USB_Game16: Joystick controller

Project overview

For many projects, a board making it possible to use 16 buttons (Including 4 directions) can be very useful.

Application examples:
  • Arcade style controller box, or integration in a PC-based arcade cabinet.
  • Simple joystick adapters (1 wire per button) to USB. Ex: neo-Geo, Atari...
  • With supporting software on the PC side, button inputs can serve other purposes than game control. The inputs can be connected to switches, limit-switch, alarm sensors. In any case, using a dedicated board such as this one is cleaner than modifying an off the shelf USB game controller.

Project specifications:
  • 16 Inputs
    • 12 Button inputs
    • 4 Directional inputs (for switches or joystick)
  • HID USB interface. Works as-is without installing special drivers on most platforms. (Linux, WinXP, Win7 32 and 64 bit).
  • Easy wiring when implemented on the "Multiuse PCB3" board.
    • Standard USB Type B connector.
    • Through-hole solder points for easy wire installation.
    • Widely spaced solder points prevent accidental bridging.
    • Dedicated GND signal for each button for easier wiring. No need to connect all common wires together.

This project uses an ATmega8 microcontroller from Atmel. This microcontroller does not support USB in hardware so I used the software-only usb driver from Objective Development. This driver allows an AVR microcontroller such as the ATmega8 to talk USB with minimal external components. As a result, the interface can be built cheaply and easily


Wiring diagram

Wiring diagram

Nothing complicated here. For each button, two wires. First the respective input wire (Direction or Button X) and then the common conductor (GND in this design.).

The firmware expects normally open (NO) buttons, so this is what should be used. On 3 terminal microswitches, the appropriate terminals should be wired (often marked "NO" and "COM").

Note: Normally Open = Conducting when pressed.

For reference, the following AVR inputs are used for the specified buttons:
AVR nameFunction AVR nameFunction
PORTC 3Button 12 PORTC 2Button 11
PORTB 5Button 10 PORTC 1Button 9
PORTD 5Button 8 PORTB 4Button 7
PORTB 3Button 6 PORTB 2Button 5
PORTB 1Button 4 PORTB 0Button 3
PORTD 7Button 2 PORTD 6Button 1


A microcontroller is a component which must be programmed in order to do something useful. So here is the hexfile which must be flashed into the microcontroller:

Many microcontrollers have what is called 'Fuse bytes'. In the case of the ATmega8a, there are two bytes: The high byte, and the low byte. Those bytes are used to configure some aspects of the microcontroller. What type of clock to use? Crystal? Resonator? Internal RC clock? Allow programming via ISP? It's very important to set the fuses to the right values. Using the wrong values can render your MCU unusable.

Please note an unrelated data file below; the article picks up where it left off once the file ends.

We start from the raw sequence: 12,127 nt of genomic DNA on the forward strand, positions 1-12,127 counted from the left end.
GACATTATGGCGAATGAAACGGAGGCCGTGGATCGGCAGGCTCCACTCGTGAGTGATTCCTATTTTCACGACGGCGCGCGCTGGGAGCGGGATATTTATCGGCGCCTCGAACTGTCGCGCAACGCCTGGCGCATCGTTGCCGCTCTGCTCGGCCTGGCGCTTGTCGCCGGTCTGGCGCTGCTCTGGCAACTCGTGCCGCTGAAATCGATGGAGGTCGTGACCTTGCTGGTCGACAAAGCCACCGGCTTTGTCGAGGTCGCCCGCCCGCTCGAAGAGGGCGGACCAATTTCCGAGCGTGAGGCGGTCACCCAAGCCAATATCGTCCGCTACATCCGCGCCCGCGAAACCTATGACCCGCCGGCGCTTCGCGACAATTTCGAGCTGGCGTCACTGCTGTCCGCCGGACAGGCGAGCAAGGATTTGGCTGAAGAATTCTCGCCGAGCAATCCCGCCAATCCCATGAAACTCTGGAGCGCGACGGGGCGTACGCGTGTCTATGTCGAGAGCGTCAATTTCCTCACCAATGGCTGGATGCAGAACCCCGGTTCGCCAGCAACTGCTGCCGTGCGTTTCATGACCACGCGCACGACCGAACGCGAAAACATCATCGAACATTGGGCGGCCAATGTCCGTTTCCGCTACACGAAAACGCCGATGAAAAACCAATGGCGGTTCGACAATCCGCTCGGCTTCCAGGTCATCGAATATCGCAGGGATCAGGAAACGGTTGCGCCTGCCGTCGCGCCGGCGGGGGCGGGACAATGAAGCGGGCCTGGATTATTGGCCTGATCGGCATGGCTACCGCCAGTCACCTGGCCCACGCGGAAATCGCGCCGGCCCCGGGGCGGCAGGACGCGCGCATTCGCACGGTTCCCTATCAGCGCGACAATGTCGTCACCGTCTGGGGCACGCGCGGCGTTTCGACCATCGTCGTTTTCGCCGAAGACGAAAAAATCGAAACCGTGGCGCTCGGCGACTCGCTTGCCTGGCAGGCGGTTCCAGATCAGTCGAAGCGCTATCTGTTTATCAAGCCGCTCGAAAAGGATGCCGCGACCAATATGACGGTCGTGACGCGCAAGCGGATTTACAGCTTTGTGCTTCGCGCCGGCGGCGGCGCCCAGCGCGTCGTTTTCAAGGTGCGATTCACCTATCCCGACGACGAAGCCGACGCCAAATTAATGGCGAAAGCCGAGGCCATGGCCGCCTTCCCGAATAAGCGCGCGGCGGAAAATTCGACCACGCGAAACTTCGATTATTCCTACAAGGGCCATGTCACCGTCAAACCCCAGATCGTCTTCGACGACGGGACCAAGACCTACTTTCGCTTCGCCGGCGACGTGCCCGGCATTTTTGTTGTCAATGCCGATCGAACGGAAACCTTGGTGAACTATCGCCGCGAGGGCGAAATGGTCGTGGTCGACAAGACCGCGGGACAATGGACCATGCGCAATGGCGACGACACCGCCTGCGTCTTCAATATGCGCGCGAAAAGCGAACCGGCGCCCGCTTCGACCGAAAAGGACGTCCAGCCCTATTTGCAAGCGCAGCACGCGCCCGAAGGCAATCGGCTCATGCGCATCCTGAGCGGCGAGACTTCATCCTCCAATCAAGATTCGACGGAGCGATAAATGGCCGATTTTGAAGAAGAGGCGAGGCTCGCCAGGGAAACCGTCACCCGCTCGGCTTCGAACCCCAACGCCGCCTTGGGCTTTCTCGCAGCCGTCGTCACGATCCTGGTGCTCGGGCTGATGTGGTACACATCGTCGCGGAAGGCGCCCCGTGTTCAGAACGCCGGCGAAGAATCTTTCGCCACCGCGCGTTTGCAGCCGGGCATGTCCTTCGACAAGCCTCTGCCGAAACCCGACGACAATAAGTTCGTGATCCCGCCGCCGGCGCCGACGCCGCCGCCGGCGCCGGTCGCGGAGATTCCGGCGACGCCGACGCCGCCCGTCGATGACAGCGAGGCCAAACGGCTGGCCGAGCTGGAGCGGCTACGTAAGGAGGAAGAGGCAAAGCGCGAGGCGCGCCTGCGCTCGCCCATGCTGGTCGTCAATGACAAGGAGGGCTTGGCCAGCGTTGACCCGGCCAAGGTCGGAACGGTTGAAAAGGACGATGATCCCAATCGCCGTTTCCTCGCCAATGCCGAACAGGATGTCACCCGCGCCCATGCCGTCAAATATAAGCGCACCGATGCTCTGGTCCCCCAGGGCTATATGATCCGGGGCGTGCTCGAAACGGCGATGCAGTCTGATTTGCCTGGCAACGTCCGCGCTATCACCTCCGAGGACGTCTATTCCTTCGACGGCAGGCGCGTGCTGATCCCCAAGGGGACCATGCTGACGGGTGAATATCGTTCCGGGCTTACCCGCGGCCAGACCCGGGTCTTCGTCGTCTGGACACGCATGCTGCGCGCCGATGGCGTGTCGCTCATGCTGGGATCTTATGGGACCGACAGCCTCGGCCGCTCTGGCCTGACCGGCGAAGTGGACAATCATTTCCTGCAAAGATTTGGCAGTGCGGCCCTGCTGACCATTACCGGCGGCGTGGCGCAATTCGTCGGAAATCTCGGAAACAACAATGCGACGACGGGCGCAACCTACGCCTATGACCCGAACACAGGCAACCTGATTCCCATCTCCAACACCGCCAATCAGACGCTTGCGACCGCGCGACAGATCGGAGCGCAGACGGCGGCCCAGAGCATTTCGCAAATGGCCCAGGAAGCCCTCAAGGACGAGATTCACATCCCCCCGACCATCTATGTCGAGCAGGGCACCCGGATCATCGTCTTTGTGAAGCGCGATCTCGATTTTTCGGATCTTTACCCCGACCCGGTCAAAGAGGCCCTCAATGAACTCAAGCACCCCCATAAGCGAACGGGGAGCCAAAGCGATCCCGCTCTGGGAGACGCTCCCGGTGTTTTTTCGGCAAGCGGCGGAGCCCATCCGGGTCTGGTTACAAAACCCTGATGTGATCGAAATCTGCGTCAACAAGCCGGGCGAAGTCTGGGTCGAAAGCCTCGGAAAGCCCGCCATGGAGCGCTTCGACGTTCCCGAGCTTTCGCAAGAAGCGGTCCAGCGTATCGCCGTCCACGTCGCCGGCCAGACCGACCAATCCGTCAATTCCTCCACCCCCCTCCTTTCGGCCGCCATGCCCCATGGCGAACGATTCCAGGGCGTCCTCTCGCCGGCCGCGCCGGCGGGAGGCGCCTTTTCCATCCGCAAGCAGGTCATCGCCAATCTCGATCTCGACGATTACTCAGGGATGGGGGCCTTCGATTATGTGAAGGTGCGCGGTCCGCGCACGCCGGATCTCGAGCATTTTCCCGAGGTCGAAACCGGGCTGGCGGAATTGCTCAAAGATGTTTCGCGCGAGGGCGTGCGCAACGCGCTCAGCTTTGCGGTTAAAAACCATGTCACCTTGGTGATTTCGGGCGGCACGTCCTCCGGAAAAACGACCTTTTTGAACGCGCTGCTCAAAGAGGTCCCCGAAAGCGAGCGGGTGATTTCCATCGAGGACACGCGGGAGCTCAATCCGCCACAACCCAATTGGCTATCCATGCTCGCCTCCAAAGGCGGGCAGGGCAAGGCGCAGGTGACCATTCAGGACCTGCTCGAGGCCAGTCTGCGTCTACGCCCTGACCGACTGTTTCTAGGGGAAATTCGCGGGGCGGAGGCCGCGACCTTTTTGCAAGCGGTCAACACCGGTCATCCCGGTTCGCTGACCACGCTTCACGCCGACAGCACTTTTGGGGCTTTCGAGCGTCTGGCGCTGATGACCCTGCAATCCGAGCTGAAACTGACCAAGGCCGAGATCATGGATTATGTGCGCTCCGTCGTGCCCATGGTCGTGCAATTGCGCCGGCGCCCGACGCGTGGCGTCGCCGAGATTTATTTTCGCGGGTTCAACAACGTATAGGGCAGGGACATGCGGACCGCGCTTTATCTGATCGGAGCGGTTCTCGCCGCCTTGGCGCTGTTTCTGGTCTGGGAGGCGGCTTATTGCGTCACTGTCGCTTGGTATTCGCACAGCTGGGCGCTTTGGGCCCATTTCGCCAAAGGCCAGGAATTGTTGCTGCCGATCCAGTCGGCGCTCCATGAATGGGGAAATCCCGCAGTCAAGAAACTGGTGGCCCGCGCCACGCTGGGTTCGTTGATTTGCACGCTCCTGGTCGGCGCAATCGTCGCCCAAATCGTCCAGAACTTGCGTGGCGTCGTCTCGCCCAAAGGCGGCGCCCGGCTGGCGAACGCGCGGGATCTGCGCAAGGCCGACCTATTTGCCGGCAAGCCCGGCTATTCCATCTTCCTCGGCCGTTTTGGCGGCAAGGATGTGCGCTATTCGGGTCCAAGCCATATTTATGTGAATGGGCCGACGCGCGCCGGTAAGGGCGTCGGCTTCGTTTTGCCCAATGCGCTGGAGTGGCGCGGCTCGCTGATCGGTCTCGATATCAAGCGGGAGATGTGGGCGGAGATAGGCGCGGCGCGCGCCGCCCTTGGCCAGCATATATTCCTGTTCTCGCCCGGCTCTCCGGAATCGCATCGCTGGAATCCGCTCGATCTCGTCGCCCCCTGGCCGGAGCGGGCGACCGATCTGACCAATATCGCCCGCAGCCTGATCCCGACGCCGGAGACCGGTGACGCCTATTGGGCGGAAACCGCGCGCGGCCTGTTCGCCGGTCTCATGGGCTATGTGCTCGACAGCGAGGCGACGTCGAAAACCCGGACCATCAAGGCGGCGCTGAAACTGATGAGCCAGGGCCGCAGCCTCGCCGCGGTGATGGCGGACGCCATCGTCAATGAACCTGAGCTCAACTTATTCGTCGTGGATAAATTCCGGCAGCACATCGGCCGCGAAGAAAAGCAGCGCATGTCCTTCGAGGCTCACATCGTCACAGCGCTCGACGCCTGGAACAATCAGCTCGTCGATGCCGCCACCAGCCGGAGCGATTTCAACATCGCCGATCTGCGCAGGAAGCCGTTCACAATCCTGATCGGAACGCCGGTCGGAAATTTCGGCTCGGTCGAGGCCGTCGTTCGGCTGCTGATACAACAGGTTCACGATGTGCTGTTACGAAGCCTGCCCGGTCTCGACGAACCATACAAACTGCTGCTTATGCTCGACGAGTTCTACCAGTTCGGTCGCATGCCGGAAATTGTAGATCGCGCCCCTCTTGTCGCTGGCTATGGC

For this project, here are the appropriate fuse values:
high byte = 0xc9, low byte = 0x9f

For details about how to program an AVR, visit my AVR programming page.

Source code

The source code is released under the GPL license and compiles with avr-gcc. To prevent conflicts, please do not distribute modified version where the USB report descriptor has been modified without replacing the USB Vendor ID and Product ID by yours.


Example 1: NeoGeo adapter

NeoGeo controllers use a standard DB15 and are extremely simple. There is a dedicated wire for each button plus a common wire. Wiring a NeoGeo controller to this circuit is therefore possible by following the following table:
DB15NeoGeo nameUSB_Game16 nameComment(s)
1 Common Gnd (Any)
3 Select Button 6
4 D Button Button 4
5 B Button Button 2
6 Right Right
7 Down Down
8 +5v VCC Not always required
9 D Button Button 4 Duplicates pin 4
11 Start Button 5
12 C button Button 3
13 A button Button 1
14 Left Left
15 Up Up
(DB16 pins 2 and 10 are not connected.)

Example 2: Arcade controller

Here is a 4 button arcade controller example. Since I only had buttons on hand (no joystick), I chose to experiment with 4 buttons layed out in a cross pattern (inspired from a D-Pad). It was difficult to use at first and I was thinking maybe this was a bad idea. But after a few minutes, I noticed that I was already used to it and that it was not so bad... exemple

As we cas see here, I simply soldered the wires to the microswitches. Of course, maintenance will be slightly difficult...
exemple exemple

I plan to add more buttons and to improve the button placement. Also, I will try to do (or more likely have someone do) a more artistic finish. To be continued...


I cannot be held responsible for any damages that could occur to you or your equipment while following the procedures present on this page. Also, I GIVE ABSOLUTELY NO WARRANTY on the correctness and usability of the informations on this page. Please note, however, that the procedures above have worked in my case without any damages or problems.

Now you cannot say that I did not warn you :)